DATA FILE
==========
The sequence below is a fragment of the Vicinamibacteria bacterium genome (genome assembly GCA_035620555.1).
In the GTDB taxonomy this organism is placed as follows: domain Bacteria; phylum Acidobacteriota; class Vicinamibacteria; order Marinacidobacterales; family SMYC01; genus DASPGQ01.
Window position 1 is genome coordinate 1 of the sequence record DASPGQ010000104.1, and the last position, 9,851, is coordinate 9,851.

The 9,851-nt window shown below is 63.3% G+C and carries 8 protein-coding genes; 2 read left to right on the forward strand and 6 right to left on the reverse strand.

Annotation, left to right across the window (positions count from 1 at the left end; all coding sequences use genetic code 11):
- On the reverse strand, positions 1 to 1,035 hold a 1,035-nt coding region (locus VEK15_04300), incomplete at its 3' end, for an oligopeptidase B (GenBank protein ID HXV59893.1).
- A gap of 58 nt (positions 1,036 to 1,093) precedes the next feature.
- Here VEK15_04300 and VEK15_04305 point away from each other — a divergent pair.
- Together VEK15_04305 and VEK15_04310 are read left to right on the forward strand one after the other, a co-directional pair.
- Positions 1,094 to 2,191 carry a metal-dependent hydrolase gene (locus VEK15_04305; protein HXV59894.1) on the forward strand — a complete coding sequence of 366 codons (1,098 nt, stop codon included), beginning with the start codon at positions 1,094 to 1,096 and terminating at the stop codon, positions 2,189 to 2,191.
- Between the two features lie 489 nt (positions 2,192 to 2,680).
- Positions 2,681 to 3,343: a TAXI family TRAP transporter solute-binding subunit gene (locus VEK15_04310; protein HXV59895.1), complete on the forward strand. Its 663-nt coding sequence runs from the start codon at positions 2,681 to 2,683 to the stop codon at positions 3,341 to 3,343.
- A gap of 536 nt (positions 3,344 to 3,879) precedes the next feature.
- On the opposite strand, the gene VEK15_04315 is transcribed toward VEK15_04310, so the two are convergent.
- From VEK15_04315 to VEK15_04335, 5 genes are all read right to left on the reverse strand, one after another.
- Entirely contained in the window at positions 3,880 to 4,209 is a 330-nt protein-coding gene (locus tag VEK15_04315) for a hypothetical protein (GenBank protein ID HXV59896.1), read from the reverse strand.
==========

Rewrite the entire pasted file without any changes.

The sequence below is a fragment of the Vicinamibacteria bacterium genome (genome assembly GCA_035620555.1).
In the GTDB taxonomy this organism is placed as follows: domain Bacteria; phylum Acidobacteriota; class Vicinamibacteria; order Marinacidobacterales; family SMYC01; genus DASPGQ01.
Window position 1 is genome coordinate 1 of the sequence record DASPGQ010000104.1, and the last position, 9,851, is coordinate 9,851.

The 9,851-nt window shown below is 63.3% G+C and carries 8 protein-coding genes; 2 read left to right on the forward strand and 6 right to left on the reverse strand.

Annotation, left to right across the window (positions count from 1 at the left end; all coding sequences use genetic code 11):
- On the reverse strand, positions 1 to 1,035 hold a 1,035-nt coding region (locus VEK15_04300), incomplete at its 3' end, for an oligopeptidase B (GenBank protein ID HXV59893.1).
- A gap of 58 nt (positions 1,036 to 1,093) precedes the next feature.
- Here VEK15_04300 and VEK15_04305 point away from each other — a divergent pair.
- Together VEK15_04305 and VEK15_04310 are read left to right on the forward strand one after the other, a co-directional pair.
- Positions 1,094 to 2,191 carry a metal-dependent hydrolase gene (locus VEK15_04305; protein HXV59894.1) on the forward strand — a complete coding sequence of 366 codons (1,098 nt, stop codon included), beginning with the start codon at positions 1,094 to 1,096 and terminating at the stop codon, positions 2,189 to 2,191.
- Between the two features lie 489 nt (positions 2,192 to 2,680).
- Positions 2,681 to 3,343: a TAXI family TRAP transporter solute-binding subunit gene (locus VEK15_04310; protein HXV59895.1), complete on the forward strand. Its 663-nt coding sequence runs from the start codon at positions 2,681 to 2,683 to the stop codon at positions 3,341 to 3,343.
- A gap of 536 nt (positions 3,344 to 3,879) precedes the next feature.
- On the opposite strand, the gene VEK15_04315 is transcribed toward VEK15_04310, so the two are convergent.
- From VEK15_04315 to VEK15_04335, 5 genes are all read right to left on the reverse strand, one after another.
- Entirely contained in the window at positions 3,880 to 4,209 is a 330-nt protein-coding gene (locus tag VEK15_04315) for a hypothetical protein (GenBank protein ID HXV59896.1), read from the reverse strand.